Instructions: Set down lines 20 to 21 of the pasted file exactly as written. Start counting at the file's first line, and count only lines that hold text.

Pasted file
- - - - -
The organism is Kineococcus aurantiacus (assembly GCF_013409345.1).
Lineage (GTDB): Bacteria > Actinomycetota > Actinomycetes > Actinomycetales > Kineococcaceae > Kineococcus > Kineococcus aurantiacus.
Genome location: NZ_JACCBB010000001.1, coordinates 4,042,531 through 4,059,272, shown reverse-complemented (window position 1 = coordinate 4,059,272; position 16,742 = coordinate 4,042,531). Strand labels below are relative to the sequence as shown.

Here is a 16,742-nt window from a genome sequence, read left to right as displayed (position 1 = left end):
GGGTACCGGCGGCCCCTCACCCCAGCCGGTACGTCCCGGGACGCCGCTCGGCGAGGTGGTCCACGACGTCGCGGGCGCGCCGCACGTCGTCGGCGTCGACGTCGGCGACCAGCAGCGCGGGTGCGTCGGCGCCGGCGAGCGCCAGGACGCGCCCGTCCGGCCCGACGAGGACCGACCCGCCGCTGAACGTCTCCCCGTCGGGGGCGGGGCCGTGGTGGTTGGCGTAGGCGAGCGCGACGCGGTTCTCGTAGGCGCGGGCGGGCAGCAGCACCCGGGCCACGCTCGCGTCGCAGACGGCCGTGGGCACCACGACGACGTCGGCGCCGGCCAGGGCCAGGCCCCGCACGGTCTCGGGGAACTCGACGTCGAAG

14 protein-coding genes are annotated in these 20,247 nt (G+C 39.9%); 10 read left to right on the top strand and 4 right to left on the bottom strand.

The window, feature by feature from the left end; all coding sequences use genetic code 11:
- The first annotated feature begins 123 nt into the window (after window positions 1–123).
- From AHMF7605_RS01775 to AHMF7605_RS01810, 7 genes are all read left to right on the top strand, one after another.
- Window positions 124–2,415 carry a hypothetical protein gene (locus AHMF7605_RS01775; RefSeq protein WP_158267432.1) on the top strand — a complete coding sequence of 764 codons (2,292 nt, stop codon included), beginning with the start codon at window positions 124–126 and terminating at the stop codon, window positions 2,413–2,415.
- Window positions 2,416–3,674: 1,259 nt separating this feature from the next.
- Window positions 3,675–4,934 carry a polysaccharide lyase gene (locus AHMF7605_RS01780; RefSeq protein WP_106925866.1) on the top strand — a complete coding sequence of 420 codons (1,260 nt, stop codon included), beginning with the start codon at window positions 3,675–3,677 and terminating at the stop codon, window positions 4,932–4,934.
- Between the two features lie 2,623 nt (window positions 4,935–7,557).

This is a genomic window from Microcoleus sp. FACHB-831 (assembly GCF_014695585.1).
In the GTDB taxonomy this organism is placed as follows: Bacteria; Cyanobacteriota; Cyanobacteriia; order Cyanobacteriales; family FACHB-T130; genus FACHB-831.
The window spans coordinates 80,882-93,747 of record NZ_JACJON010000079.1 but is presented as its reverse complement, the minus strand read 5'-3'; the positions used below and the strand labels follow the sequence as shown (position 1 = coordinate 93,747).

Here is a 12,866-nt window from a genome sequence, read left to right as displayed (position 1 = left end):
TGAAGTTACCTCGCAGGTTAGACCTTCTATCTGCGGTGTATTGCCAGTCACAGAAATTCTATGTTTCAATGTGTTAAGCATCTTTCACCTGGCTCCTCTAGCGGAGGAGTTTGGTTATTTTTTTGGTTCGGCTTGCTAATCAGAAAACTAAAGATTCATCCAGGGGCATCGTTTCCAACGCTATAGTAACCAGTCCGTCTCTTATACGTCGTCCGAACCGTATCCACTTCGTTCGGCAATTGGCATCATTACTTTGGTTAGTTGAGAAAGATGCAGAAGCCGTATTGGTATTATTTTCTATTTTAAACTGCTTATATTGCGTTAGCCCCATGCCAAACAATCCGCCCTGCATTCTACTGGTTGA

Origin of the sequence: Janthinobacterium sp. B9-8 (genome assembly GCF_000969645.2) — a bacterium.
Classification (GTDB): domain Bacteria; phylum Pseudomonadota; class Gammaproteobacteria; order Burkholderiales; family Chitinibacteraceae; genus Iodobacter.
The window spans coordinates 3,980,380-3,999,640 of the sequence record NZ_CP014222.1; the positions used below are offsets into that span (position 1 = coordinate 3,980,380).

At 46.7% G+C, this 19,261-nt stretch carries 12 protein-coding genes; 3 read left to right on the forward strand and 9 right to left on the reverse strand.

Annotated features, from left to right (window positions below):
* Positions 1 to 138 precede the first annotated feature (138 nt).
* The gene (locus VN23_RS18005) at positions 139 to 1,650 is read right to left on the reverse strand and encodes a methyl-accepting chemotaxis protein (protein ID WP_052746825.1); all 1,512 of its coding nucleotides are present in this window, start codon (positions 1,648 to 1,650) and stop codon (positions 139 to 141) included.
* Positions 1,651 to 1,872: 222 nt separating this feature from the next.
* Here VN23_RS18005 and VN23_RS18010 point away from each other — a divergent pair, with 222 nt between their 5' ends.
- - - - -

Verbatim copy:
Classification (GTDB): domain Bacteria; phylum Pseudomonadota; class Gammaproteobacteria; order Burkholderiales; family Chitinibacteraceae; genus Iodobacter.
The window spans coordinates 3,980,380-3,999,640 of the sequence record NZ_CP014222.1; the positions used below are offsets into that span (position 1 = coordinate 3,980,380).